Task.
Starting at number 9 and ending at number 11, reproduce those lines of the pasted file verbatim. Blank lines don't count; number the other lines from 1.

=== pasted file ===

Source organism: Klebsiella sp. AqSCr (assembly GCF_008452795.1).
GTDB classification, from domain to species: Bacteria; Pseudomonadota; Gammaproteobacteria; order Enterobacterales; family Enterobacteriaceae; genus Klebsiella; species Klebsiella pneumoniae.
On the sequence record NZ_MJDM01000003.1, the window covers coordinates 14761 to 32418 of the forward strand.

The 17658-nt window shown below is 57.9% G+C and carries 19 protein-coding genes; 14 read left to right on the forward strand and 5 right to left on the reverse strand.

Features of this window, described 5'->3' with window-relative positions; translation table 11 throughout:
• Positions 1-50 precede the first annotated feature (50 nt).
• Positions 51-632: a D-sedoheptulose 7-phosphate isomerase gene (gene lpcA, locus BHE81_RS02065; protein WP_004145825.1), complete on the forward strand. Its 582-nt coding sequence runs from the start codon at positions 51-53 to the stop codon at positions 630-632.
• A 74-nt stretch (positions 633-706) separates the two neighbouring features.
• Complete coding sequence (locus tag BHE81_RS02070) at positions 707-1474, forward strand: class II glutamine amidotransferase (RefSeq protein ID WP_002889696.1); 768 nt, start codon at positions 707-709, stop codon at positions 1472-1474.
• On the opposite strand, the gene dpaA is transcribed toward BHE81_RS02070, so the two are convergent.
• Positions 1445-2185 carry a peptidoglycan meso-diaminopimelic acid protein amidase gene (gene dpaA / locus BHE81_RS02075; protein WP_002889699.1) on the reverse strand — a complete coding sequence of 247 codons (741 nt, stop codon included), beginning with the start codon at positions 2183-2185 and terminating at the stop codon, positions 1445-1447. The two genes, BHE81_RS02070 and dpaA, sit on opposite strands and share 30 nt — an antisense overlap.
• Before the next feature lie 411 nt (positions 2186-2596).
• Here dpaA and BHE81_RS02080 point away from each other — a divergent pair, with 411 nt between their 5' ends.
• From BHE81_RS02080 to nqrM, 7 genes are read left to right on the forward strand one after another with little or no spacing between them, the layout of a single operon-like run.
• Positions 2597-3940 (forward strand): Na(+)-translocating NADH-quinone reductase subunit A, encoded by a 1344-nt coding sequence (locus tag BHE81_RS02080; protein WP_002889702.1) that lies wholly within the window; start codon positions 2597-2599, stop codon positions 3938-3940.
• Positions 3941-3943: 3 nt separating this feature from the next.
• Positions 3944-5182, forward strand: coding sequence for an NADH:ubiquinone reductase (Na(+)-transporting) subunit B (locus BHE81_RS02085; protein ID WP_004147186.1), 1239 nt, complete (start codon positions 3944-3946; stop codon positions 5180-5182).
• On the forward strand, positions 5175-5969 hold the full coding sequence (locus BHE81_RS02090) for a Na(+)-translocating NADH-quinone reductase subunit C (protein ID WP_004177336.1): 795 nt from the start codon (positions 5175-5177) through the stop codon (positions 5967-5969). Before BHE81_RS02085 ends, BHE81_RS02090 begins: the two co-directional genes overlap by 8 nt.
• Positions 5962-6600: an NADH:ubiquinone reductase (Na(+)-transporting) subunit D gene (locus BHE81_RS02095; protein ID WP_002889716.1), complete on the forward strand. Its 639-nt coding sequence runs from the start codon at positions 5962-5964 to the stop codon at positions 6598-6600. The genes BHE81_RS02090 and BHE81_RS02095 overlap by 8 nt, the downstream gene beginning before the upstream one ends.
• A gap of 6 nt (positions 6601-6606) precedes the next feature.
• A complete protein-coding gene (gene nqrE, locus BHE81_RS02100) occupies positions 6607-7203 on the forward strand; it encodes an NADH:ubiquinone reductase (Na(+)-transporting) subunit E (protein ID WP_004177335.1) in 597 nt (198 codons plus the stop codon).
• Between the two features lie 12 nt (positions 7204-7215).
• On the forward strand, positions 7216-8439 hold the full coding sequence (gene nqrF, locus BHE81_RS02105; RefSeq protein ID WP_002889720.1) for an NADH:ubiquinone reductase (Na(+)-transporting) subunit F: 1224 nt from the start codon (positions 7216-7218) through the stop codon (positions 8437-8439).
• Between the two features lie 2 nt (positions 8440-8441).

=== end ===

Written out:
• Complete coding sequence (locus tag BHE81_RS02070) at positions 707-1474, forward strand: class II glutamine amidotransferase (RefSeq protein ID WP_002889696.1); 768 nt, start codon at positions 707-709, stop codon at positions 1472-1474.
• On the opposite strand, the gene dpaA is transcribed toward BHE81_RS02070, so the two are convergent.
• Positions 1445-2185 carry a peptidoglycan meso-diaminopimelic acid protein amidase gene (gene dpaA / locus BHE81_RS02075; protein WP_002889699.1) on the reverse strand — a complete coding sequence of 247 codons (741 nt, stop codon included), beginning with the start codon at positions 2183-2185 and terminating at the stop codon, positions 1445-1447. The two genes, BHE81_RS02070 and dpaA, sit on opposite strands and share 30 nt — an antisense overlap.